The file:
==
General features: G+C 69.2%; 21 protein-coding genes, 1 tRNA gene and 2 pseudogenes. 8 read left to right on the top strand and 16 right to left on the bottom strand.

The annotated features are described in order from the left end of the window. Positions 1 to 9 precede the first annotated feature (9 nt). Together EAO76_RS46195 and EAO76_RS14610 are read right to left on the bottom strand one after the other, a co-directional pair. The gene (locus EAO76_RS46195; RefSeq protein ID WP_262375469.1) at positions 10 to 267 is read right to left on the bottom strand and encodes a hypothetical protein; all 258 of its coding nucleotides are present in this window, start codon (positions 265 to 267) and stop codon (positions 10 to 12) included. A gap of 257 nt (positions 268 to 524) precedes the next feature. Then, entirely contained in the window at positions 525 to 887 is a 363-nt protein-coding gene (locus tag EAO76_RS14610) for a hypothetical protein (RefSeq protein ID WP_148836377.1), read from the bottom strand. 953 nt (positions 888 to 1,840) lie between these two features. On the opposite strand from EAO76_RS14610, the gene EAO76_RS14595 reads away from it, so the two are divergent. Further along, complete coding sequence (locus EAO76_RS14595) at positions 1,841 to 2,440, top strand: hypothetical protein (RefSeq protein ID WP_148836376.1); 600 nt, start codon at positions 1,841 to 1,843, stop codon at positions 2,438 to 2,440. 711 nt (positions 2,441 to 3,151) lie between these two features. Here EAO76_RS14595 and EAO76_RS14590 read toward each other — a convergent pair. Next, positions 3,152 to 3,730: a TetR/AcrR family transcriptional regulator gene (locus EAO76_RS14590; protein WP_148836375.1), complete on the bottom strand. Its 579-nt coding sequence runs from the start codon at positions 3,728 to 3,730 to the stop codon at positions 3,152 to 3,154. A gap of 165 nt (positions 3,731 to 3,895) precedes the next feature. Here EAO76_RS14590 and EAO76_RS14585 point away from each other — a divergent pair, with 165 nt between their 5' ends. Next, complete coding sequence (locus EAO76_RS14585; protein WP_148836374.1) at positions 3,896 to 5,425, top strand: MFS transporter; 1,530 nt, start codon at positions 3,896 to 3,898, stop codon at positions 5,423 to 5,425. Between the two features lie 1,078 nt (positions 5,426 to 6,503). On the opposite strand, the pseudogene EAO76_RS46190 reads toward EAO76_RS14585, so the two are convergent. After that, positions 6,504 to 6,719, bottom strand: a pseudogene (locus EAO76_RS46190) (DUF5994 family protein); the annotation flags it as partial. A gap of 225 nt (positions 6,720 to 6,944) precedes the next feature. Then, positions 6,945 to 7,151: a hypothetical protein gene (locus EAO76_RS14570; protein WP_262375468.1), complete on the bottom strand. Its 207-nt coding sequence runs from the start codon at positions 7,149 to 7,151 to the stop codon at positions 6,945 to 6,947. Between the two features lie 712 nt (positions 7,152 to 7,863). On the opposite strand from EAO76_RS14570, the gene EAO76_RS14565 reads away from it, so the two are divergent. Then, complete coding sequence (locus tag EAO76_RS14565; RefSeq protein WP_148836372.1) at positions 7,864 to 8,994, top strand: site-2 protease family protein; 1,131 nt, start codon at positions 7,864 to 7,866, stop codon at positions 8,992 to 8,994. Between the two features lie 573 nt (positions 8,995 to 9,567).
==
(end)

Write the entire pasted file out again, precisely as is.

General features: G+C 69.2%; 21 protein-coding genes, 1 tRNA gene and 2 pseudogenes. 8 read left to right on the top strand and 16 right to left on the bottom strand.

The annotated features are described in order from the left end of the window. Positions 1 to 9 precede the first annotated feature (9 nt). Together EAO76_RS46195 and EAO76_RS14610 are read right to left on the bottom strand one after the other, a co-directional pair. The gene (locus EAO76_RS46195; RefSeq protein ID WP_262375469.1) at positions 10 to 267 is read right to left on the bottom strand and encodes a hypothetical protein; all 258 of its coding nucleotides are present in this window, start codon (positions 265 to 267) and stop codon (positions 10 to 12) included. A gap of 257 nt (positions 268 to 524) precedes the next feature. Then, entirely contained in the window at positions 525 to 887 is a 363-nt protein-coding gene (locus tag EAO76_RS14610) for a hypothetical protein (RefSeq protein ID WP_148836377.1), read from the bottom strand. 953 nt (positions 888 to 1,840) lie between these two features. On the opposite strand from EAO76_RS14610, the gene EAO76_RS14595 reads away from it, so the two are divergent. Further along, complete coding sequence (locus EAO76_RS14595) at positions 1,841 to 2,440, top strand: hypothetical protein (RefSeq protein ID WP_148836376.1); 600 nt, start codon at positions 1,841 to 1,843, stop codon at positions 2,438 to 2,440. 711 nt (positions 2,441 to 3,151) lie between these two features. Here EAO76_RS14595 and EAO76_RS14590 read toward each other — a convergent pair. Next, positions 3,152 to 3,730: a TetR/AcrR family transcriptional regulator gene (locus EAO76_RS14590; protein WP_148836375.1), complete on the bottom strand. Its 579-nt coding sequence runs from the start codon at positions 3,728 to 3,730 to the stop codon at positions 3,152 to 3,154. A gap of 165 nt (positions 3,731 to 3,895) precedes the next feature. Here EAO76_RS14590 and EAO76_RS14585 point away from each other — a divergent pair, with 165 nt between their 5' ends. Next, complete coding sequence (locus EAO76_RS14585; protein WP_148836374.1) at positions 3,896 to 5,425, top strand: MFS transporter; 1,530 nt, start codon at positions 3,896 to 3,898, stop codon at positions 5,423 to 5,425. Between the two features lie 1,078 nt (positions 5,426 to 6,503). On the opposite strand, the pseudogene EAO76_RS46190 reads toward EAO76_RS14585, so the two are convergent. After that, positions 6,504 to 6,719, bottom strand: a pseudogene (locus EAO76_RS46190) (DUF5994 family protein); the annotation flags it as partial. A gap of 225 nt (positions 6,720 to 6,944) precedes the next feature. Then, positions 6,945 to 7,151: a hypothetical protein gene (locus EAO76_RS14570; protein WP_262375468.1), complete on the bottom strand. Its 207-nt coding sequence runs from the start codon at positions 7,149 to 7,151 to the stop codon at positions 6,945 to 6,947. Between the two features lie 712 nt (positions 7,152 to 7,863). On the opposite strand from EAO76_RS14570, the gene EAO76_RS14565 reads away from it, so the two are divergent. Then, complete coding sequence (locus tag EAO76_RS14565; RefSeq protein WP_148836372.1) at positions 7,864 to 8,994, top strand: site-2 protease family protein; 1,131 nt, start codon at positions 7,864 to 7,866, stop codon at positions 8,992 to 8,994. Between the two features lie 573 nt (positions 8,995 to 9,567).